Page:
As so many think they know, Germans are cool and relaxed about sex (Bodycheck! Nude bathing! Breasts on network television! Page One Girls! Bordellos!) while Americans are puritan moralizers, ludicrously uptight, laboring under an insidious double standard.
Now I'm no implacable enemy of all cultural stereotypes -- they came from somewhere, after all, and they're real time-savers. No amount of pointing to exceptions can counteract the fact that national cliches, dammit, are a pretty reliable thumbnail guide to what to expect from people. After all, 95% of all humans are not stereotype-defying mavericks; they're meek conformists whose main goal in life is not to stand out.
Yet you've always got to be on the lookout for stereotypes that have outlived their usefulness. And I propose the dichotomy between earthy Germans and uptight Americans needs a re-think. Case in point -- last night's Maischberger show (g). This woman with the squishy mouthful of a name hosted a discussion on whether German society was 'oversexualized,' the title of the show being 'No Decency -- No Taboos?' She invited an authoress of dirty novels, a Christian journalist, a couple of feminists, and a literary critic. The upshot was that almost everyone turned on (g) Charlotte Roche, the author of the dirty books. And just to clarify, that's 'turned on' in the sense of attacking.
The feminists objected to the idea that women should 'sexually serve' their men, most of the people condemned porn, prostitution, and blowjobs, and the Christian defiantly stated that he actually had not had sex before marriage. In her introduction of Roche, Maischberger announced breathlessly that Roche had actually described, in one of her books, 'how to satisfy a man orally', as if this were a shockingly bizarre kink. Millions of German women, internationally renowned for their curious aversion to this activity*, doubtless recoiled in horror from their television sets. It was like watching an American debate show from the early 1980s.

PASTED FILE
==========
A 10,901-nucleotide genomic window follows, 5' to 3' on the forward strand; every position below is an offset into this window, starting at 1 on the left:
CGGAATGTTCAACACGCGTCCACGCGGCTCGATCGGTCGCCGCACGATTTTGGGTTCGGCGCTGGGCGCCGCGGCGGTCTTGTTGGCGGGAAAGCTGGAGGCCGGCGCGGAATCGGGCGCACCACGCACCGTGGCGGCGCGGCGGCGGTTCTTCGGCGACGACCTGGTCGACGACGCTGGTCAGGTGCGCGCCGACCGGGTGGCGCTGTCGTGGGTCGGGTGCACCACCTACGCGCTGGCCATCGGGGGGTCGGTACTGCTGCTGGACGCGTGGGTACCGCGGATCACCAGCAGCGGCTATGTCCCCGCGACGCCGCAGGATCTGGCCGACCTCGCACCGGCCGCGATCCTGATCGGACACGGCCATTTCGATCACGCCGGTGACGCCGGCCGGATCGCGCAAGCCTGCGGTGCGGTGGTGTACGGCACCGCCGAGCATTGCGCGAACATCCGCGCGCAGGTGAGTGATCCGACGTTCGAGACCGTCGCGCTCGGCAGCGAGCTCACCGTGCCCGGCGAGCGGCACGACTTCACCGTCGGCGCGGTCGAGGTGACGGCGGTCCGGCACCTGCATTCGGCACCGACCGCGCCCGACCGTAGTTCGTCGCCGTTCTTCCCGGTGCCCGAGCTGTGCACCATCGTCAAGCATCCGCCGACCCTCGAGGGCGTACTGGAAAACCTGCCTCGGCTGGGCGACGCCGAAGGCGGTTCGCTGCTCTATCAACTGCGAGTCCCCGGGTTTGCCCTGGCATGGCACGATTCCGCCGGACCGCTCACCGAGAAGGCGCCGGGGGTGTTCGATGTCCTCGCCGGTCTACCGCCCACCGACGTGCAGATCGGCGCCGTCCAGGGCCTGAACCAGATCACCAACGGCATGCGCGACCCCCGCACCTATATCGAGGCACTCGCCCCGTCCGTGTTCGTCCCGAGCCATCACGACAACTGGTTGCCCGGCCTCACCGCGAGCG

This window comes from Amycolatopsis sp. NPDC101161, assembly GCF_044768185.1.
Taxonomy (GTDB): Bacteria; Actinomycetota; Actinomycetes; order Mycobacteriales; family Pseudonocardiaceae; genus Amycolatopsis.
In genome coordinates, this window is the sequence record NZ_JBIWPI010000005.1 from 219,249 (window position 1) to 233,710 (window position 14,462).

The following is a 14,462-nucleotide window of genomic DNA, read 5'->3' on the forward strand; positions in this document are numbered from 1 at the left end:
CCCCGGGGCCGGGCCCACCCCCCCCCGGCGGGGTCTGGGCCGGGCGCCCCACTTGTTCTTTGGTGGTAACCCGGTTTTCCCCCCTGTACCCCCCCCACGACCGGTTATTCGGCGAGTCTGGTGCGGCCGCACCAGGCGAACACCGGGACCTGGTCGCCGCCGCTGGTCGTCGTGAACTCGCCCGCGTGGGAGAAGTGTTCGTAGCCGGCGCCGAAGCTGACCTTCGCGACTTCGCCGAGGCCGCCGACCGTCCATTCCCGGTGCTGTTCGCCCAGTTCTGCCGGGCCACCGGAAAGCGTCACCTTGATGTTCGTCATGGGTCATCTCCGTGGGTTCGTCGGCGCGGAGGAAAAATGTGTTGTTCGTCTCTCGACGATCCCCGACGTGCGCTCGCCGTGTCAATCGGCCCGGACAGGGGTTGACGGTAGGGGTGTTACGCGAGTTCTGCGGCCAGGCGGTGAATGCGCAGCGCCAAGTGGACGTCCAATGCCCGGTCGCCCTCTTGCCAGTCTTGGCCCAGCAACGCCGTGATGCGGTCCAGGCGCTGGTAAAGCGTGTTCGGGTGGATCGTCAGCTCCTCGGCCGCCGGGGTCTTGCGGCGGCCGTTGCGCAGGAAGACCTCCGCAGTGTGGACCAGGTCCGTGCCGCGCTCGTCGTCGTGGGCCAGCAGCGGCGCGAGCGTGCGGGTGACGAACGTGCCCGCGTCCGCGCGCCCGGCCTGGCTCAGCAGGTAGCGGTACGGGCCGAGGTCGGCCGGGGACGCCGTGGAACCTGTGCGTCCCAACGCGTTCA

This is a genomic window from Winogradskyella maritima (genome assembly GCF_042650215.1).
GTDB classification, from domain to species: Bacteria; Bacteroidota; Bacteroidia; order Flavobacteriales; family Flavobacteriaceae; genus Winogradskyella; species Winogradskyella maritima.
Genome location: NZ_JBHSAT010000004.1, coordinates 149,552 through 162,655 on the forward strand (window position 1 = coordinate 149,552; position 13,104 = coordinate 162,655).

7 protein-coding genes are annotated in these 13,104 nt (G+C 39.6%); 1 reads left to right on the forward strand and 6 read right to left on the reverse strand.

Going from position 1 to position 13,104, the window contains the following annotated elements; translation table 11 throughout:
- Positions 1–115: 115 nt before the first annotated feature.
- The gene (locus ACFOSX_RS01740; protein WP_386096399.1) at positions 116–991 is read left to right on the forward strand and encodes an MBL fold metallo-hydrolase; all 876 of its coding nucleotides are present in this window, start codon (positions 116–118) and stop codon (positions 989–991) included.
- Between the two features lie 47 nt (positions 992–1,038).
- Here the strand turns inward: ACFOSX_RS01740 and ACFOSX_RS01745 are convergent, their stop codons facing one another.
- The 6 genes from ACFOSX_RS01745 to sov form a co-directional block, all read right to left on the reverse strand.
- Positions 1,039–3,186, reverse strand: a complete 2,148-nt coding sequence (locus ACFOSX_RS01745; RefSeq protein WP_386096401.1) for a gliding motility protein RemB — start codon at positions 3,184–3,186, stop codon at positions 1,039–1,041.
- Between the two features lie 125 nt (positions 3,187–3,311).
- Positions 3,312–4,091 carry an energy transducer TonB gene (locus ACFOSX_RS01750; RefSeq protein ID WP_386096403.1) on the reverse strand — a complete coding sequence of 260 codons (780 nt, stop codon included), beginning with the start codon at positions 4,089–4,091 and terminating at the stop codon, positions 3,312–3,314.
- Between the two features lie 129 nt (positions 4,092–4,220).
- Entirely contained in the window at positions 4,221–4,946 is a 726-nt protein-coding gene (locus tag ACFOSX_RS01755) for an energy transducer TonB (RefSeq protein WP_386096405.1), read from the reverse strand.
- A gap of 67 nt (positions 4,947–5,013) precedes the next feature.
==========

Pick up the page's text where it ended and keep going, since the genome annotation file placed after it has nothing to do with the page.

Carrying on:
Now let's turn to the United States, that coldbed of uptight puritans. One of the most popular advice columnists, if not the most popular, is Dan Savage, an openly gay man who lives with his partner and adopted son. Savage thinks monogamy is impossible for many people, and describes his own relationship as 'monogamish.' His readers -- overwhelmingly young urbanites, it must be noted -- send in questions about various sexual kinks they have, and he gives them all sorts of extremely frank advice.
And that advice is unrelentingly pro-kink! Just read a couple of his most recent columns. Savage confidently states, without fear of contradiction, that oral sex is a mandatory part of all relationships, and that anyone who doesn't provide it for their partner should be considered damaged goods and 'returned to the lot'. As for unusual sexual practices, he's all in favor of them as long as they're safe and consensual, and scolds people for not being 'game' to entertain their partners' fantasies about feet, cages, candles, rubber gloves, diapers, or whatever else (within reason) turns them on. Savage's only rules are about safety and hygiene. If you want to visit a sex worker, says Savage, go right ahead. Just visit someone who does their job professionally and safely, and don't bring anything home but memories. And perhaps a few consensually-inflicted bruises.
Because Savage is gay and America is a Third Wave feminist society, there's none of this outdated tosh about women being 'sexually objectified' by men or marriage being rape, etc. That's all so 1988. Women are just as entitled to active sexual desire as men without being judged for it. They can also be lying bitches and shallow gold-diggers, just as men can be emotional 13-year-olds and cheating bastards. Women themselves write in to Savage, their best gay e-friend with whom they can talk about anything, and describe what they do for their boyfriends/husbands/girlfriends and what they demand being done for them, all without whining about oppression. Pornography is, to Savage, not just an inevitable but a welcome and life-affirming aspect of human sexual expression.
Granted, Savage started out as a somewhat fringy figure in alternative local newspapers, and you won't find his gleefully profane column in mainstream newspapers. But he appears constantly on national television, has authored several popular books (including The Kid: What Happened After My Boyfriend and I Decided to Go Get Pregnant) and has been profiled by innumerable publications, including the New York Times.
Now, this is not to say that America is now officially a Sexier Society™ than Germany. Dan Savage writes for a small, well-educated group of financially-secure, tolerant, urban 20 and 30-somethings, not for Arkansas Baptists. And it will still be a long time before bare female breasts are shown on normal television in the U.S. But the simple Germany relaxed/America prudish distinction, whatever weight it may once have carried, just doesn't work anymore. It needs, to use the German term for it, to be relativized.